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By Victor Huyke

The Milwaukee Common Council members voted unanimously to elect 12th District Alderman Jose Perez as the next President.

Perez was the lone nominee and will serve a two-year term. Perez is the first Latino elected to the position. He replaces Alderman Cavalier Johnson, who served as President from 2020 until 2022, when Johnson was elected Mayor.

“I want to say thank you to my friends & colleagues,” Perez said. “Serving in this position is impossible without us being together; we won’t always agree, but I promise that we will talk, and we will agree to disagree sometimes, and I will listen.”

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By Edgar Mendez

Milwaukee Neighborhood News Service


As the first Latino Common Council president in Milwaukee’s history, José Pérez knows this distinction comes with added pressure. 

“I feel it and welcome it. It’s an awesome honor to be the first,”  Pérez said. “But it won’t mean much if I don’t do a good job.

Pérez, 53, was voted in unanimously by peers on the Common Council on April 19, succeeding Cavalier Johnson, who was elected mayor earlier that month. 

Among the many challenges the Pérez faces in his new role, he said, are to re-energize and refocus the council to tackle major issues, including reckless driving, public safety and the aging infrastructure in the city. 

“These are topics that cross all boundaries that we need to unify on,” Pérez said.  He is also tasked with guiding the council to address the city’s growing fiscal crisis.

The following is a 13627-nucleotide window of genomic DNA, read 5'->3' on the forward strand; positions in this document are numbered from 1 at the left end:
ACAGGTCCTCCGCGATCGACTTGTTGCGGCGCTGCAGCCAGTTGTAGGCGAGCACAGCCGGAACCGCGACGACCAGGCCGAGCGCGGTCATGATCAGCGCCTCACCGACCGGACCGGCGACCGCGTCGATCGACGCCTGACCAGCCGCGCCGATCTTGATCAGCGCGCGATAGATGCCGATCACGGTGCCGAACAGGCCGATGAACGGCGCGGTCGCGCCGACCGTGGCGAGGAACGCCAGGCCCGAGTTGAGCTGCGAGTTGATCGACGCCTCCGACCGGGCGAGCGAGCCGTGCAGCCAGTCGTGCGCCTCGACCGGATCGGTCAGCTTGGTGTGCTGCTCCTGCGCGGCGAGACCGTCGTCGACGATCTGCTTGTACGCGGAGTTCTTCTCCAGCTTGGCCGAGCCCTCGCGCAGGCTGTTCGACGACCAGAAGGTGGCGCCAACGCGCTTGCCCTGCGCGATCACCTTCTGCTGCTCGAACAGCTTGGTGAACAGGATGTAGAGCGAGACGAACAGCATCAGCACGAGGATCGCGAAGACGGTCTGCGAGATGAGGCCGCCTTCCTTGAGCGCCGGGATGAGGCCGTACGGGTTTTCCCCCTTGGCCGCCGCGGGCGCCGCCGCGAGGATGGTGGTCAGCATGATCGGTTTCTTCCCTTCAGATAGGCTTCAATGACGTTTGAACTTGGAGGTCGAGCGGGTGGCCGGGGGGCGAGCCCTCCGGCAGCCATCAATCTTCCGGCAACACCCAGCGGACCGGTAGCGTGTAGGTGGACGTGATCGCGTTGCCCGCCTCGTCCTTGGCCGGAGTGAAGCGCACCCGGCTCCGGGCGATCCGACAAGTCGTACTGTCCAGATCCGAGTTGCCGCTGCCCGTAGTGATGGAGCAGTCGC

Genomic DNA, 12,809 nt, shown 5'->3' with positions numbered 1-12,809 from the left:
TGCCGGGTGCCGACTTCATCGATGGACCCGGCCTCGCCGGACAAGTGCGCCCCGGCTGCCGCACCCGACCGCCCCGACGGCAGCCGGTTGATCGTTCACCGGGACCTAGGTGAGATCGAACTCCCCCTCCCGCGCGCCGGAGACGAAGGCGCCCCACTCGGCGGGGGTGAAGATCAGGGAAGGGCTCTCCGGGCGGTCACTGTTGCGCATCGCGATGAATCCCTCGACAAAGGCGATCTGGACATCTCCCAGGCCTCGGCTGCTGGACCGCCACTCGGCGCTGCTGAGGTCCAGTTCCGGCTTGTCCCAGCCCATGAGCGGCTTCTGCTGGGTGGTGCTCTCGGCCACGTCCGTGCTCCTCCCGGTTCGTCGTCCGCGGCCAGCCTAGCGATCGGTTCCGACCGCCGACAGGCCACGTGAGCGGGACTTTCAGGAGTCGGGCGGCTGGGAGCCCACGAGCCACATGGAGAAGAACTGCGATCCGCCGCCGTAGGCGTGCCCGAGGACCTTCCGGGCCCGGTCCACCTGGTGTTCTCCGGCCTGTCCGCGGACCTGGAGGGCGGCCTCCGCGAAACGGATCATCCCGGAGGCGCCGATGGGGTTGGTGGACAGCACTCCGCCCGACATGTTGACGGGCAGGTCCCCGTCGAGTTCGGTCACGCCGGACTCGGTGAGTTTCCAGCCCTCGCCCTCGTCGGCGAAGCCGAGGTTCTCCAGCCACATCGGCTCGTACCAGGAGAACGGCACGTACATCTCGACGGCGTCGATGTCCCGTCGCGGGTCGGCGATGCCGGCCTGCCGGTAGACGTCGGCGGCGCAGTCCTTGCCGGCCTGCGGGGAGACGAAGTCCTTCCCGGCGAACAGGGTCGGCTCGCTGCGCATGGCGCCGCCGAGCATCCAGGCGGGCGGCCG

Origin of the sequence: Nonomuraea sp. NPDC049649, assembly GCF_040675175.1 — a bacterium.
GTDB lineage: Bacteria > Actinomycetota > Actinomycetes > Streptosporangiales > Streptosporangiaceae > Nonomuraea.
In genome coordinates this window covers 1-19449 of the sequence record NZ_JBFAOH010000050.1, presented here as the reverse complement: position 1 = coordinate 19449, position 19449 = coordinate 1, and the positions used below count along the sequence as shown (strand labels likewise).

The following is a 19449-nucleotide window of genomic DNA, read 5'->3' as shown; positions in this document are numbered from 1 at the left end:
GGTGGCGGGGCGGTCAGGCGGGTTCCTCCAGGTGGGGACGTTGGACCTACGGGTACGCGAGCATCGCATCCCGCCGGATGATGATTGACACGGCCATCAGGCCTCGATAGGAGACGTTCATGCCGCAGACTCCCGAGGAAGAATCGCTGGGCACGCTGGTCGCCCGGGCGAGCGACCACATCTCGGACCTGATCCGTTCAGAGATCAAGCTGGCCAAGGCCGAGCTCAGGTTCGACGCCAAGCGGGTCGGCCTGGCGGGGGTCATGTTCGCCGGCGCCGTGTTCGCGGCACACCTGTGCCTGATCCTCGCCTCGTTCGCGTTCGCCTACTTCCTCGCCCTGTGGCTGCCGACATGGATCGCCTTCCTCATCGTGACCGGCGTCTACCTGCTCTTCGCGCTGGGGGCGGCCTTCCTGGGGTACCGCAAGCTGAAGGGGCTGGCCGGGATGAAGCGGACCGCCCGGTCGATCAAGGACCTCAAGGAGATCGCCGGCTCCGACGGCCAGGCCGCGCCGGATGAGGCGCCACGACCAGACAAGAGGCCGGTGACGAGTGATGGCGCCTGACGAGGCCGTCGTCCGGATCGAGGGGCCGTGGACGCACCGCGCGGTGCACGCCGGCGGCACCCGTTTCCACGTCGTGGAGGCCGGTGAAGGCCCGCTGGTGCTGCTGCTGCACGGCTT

Pérez said costs have gone up while revenue has decreased. Balancing the budget with federal dollars, such as pandemic aid, is not sustainable, he added. One solution, he said, is for an increase in shared state tax revenue or to create a new sales tax in the city. 

We need to “work with the state and figure out how they can be more helpful,” he said. “I don’t want to cut any core services.”  Local and state leaders have pushed officials for years to increase the amount of state tax revenue that comes back to Milwaukee, where most of those taxes are collected.

They’ve also requested a change in state law that would allow municipal taxes as a means to generate revenue.  JoCasta Zamarripa, alderwoman for the 8th District, said Perez has the ability to help bridge the fractured relationship between the city and state. She’s seen him do it before at the city level. 

“He’s that member who will reach out and talk to all of us,” she said. “Even when there might be bad blood, José’s good about setting that aside for the good of the council and the good of his constituents.”  Pérez, who is married and has two teenagers,  said the ability to build relationships, even when people have philosophical or personal differences, goes back to the fundamentals of organizing.

He first honed that skill as a volunteer community organizer working on landlord and other issues for Milwaukee Inner-City Congregations Allied for Hope, or MICAH, an interfaith organization that addresses justice issues in Milwaukee.  

“You make no assumptions about people; you sit down and learn what’s important to them,” Pérez said. “You go down the road with someone and build that relationship, then you ask them to either trust you or you’re figuring out how you can work together.” 

Pérez, who dropped out of Pulaski High School in 1986 and quickly earned his GED, built relationships as an organizer for years before being drawn into politics. That trajectory began when he enrolled in Cardinal Stritch University in the mid- 1990s.

At the time there was no political science major at the school, but Pérez took those classes anyways.  In between classes he spent one summer interning for U.S. Rep. Jerry Kleczka, D-Milwaukee, in Washington D.C., through the Hispanic Congressional Caucus Institute, and another as an intern for former Milwaukee Mayor John Norquist. 

Pérez then returned to his roots as executive director of MICAH, helping to establish the Good Jobs and Livable Neighborhoods Coalition, among other accomplishments.

He also worked as a national field representative for the American Federation of Labor and Congress of Industrialized Organizations, or AFL-CIO, and had positions with the Department of City Development in Milwaukee.